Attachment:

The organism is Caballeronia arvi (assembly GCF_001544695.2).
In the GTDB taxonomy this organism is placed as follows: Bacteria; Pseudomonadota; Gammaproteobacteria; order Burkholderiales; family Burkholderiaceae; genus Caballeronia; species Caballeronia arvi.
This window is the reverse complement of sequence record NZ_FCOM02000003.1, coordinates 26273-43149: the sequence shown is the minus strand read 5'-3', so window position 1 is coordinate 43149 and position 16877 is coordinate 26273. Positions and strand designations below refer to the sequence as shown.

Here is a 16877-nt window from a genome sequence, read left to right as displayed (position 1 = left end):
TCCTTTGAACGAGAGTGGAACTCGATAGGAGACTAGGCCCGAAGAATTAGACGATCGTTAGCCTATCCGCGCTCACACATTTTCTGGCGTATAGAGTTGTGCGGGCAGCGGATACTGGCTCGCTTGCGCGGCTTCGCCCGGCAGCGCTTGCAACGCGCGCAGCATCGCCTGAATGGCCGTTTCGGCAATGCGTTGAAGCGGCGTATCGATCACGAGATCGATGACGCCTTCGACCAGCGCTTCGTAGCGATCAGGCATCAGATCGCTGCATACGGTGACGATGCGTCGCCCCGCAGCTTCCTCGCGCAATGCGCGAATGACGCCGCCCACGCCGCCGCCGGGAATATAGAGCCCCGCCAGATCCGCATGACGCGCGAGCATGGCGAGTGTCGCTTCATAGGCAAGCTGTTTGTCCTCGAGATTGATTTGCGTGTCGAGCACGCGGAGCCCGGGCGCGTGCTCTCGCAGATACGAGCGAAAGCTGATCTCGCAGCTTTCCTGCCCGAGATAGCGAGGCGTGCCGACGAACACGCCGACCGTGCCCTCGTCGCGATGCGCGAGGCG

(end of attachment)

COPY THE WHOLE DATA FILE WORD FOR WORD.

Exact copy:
The organism is Caballeronia arvi (assembly GCF_001544695.2).
In the GTDB taxonomy this organism is placed as follows: Bacteria; Pseudomonadota; Gammaproteobacteria; order Burkholderiales; family Burkholderiaceae; genus Caballeronia; species Caballeronia arvi.
This window is the reverse complement of sequence record NZ_FCOM02000003.1, coordinates 26273-43149: the sequence shown is the minus strand read 5'-3', so window position 1 is coordinate 43149 and position 16877 is coordinate 26273. Positions and strand designations below refer to the sequence as shown.

Here is a 16877-nt window from a genome sequence, read left to right as displayed (position 1 = left end):
TCCTTTGAACGAGAGTGGAACTCGATAGGAGACTAGGCCCGAAGAATTAGACGATCGTTAGCCTATCCGCGCTCACACATTTTCTGGCGTATAGAGTTGTGCGGGCAGCGGATACTGGCTCGCTTGCGCGGCTTCGCCCGGCAGCGCTTGCAACGCGCGCAGCATCGCCTGAATGGCCGTTTCGGCAATGCGTTGAAGCGGCGTATCGATCACGAGATCGATGACGCCTTCGACCAGCGCTTCGTAGCGATCAGGCATCAGATCGCTGCATACGGTGACGATGCGTCGCCCCGCAGCTTCCTCGCGCAATGCGCGAATGACGCCGCCCACGCCGCCGCCGGGAATATAGAGCCCCGCCAGATCCGCATGACGCGCGAGCATGGCGAGTGTCGCTTCATAGGCAAGCTGTTTGTCCTCGAGATTGATTTGCGTGTCGAGCACGCGGAGCCCGGGCGCGTGCTCTCGCAGATACGAGCGAAAGCTGATCTCGCAGCTTTCCTGCCCGAGATAGCGAGGCGTGCCGACGAACACGCCGACCGTGCCCTCGTCGCGATGCGCGAGGCG